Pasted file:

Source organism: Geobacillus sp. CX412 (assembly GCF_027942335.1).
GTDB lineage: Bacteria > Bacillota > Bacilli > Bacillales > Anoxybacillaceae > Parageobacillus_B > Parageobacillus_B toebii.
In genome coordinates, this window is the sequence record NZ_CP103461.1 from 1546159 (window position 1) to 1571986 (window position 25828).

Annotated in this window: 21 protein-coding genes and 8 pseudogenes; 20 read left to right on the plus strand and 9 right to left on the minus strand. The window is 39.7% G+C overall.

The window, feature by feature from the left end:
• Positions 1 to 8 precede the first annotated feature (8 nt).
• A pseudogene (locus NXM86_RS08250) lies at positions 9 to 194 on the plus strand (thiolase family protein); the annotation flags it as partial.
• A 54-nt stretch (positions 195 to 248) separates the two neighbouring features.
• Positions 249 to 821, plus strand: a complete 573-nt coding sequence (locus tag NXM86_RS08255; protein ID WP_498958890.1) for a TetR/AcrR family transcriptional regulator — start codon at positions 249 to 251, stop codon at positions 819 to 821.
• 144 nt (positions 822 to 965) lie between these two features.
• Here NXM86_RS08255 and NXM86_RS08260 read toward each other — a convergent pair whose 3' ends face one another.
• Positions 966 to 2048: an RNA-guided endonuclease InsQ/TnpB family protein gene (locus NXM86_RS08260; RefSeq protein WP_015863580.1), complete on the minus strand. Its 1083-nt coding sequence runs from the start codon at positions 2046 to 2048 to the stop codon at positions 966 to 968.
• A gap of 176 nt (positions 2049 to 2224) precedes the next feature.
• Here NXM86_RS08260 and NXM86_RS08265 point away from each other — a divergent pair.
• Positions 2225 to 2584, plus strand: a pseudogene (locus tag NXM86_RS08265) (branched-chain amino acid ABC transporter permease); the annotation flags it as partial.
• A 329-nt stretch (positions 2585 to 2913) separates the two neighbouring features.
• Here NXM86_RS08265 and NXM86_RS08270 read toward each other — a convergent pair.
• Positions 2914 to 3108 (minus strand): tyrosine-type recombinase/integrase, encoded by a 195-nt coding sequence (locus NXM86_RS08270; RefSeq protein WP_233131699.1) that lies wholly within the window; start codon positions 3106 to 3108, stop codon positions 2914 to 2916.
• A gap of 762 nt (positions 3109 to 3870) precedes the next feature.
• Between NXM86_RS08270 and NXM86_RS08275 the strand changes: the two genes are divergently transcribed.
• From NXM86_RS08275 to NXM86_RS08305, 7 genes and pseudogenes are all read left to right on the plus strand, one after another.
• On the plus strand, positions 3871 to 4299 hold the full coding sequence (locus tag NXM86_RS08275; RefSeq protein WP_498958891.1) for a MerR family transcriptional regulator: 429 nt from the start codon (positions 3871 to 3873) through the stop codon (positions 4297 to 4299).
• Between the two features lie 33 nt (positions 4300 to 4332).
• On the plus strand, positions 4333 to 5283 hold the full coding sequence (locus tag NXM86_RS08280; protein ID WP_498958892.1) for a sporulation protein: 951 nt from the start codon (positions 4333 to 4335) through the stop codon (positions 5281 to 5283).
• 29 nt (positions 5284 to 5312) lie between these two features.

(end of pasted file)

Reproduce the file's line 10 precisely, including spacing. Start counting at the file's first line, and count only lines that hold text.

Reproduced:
• 144 nt (positions 822 to 965) lie between these two features.